Sunday, October 9, 2011

San Diego and The List

Since our arrival in San Diego we have been slogging our way through the punch list. Looming departure from the ready availability of everything to do with boats seems to spur one into full preparation mode; I have been living up to my reputation to the Admiral of being "List-Man" numero uno. Within a day or two of our arrival we had lined up our projects and started the plates spinning on their poles.

The generator now has a new starter motor and the old one has been rewound for a spare. I had succeeded in my mission to get the wing up to the 50 hour level and that triggered the "large" service after the run-in period. My escapade with the bow thruster in the 'Charlottes required a review of both thruster drive connections and  replacement of worn parts. The flirtation with varnish for the teak rail around the cockpit has come to an end; that has been stripped and simply sealed; there is just too much fishing activity for pretty varnish finishes to survive in our cockpit. The sub-zero freezer drawer has now been meticulously re-engineered by Eddie and shouldn't ice up like the Antarctic any more. Stanadyne - diesel additive - was found by yours truly at a very reasonable price on the internet and we probably have enough on board to trade our way across the Pacific rather like Captain Cook's beads. Chevron's oil production peaked this month and much is residing as ballast downstairs, along with various other necessary fluids, found at very reasonable prices on the net. We drove up to Irvine and "slept" in the Handcraft Mattress factory; an extended period on board deserves replacement of our current pallet with something really comfy. Talking of Irvine, home of Intellian, we are installing a satellite communications platform so that we can remain in email and voice contact without depending on shore-based systems. Tim at SeaNet Inc is our comms guru and deals so patiently with me as I tiptoe into the 21st century. Chart research has been done and we are on course for Navnet chips; MaxSea downloads, and paper back-ups. Admin has been tackled with my usual gusto; we have our temporary import permit for Mexico; fishing licences; special Mexican insurance, crew list in espanol.......... And on the shore power front, I have decided to go with the ASEA shore power management system. I crunched the math and decided that connecting to alien shore power in a Tahitian marina would beat running the generator every day. What else can I bore you with? Spare parts orders from our internet-based maintenance system run by Wheelhouse Technologies. Watermaker service. AC service. Honda outboard service. Oh yes, and a new bank of starter batteries. Mere detail............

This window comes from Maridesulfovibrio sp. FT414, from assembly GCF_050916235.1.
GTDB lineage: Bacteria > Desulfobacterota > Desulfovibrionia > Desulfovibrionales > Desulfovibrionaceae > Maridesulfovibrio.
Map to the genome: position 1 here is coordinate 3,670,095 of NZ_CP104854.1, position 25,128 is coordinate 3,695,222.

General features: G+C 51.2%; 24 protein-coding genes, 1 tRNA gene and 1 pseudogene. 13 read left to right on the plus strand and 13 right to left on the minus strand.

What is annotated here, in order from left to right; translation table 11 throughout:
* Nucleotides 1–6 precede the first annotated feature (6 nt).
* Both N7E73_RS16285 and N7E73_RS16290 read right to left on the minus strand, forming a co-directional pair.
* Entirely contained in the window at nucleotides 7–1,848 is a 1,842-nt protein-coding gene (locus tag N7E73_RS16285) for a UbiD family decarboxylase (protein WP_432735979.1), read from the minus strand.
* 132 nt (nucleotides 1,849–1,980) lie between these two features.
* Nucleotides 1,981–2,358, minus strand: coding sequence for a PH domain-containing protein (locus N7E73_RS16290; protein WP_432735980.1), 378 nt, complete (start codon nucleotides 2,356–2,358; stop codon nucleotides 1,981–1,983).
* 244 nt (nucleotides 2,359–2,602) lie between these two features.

All I can say is thanks to Keith and all the team at Driscolls for their diligence in looking after Last Mango. We do enjoy being here on Shelter Island.
The yard is opposite the Marlin club established back in 1931. They have decades of records on the catches made; unfortunately the one in the picture was not able to be released and it made it to the public weigh station at the Club. We will make every effort to make sure that any sailfish we may hook up are released in good shape. Shelter Island was a mere mud bank in the early 20th century; now it is a haven for every conceivable supplier of yacht services. The harbours are full of ocean going yachts and the serious fishers who migrate south soon when the hurricane season ends.
This home made ravioli was served at Il Fornaio, in Coronado. It received a "Best Ever" Admiral rating, and my scallopine was as good as I have had in Sicily. This part of California has developed so rapidly over the past 150 years; prior to that these lands were explored or annexed by Russians, Portuguese, Spanish, Mexicans.........In the early 19th century the Roman Catholic church owned 90% of settled land in California; after the war with Mexico, California was part of the Mexican Cession transferred to the US. The population of California then was boosted firstly by the Gold Rush and also homesteading Confederate soldiers after the Civil War. Susie and I were desperate to get out of town for a while and so we took to the hills and went to Bed & Breakfast land in historic Julian, a couple of hours away. Up there in the sunshine we walked around this charming little place famous for Mom's apple pie and local cider. In 1860 the town was founded by two cousins who needed to head West to find a home after the war. Even walking round the town today it seemed little had changed, except that the gold has run out.

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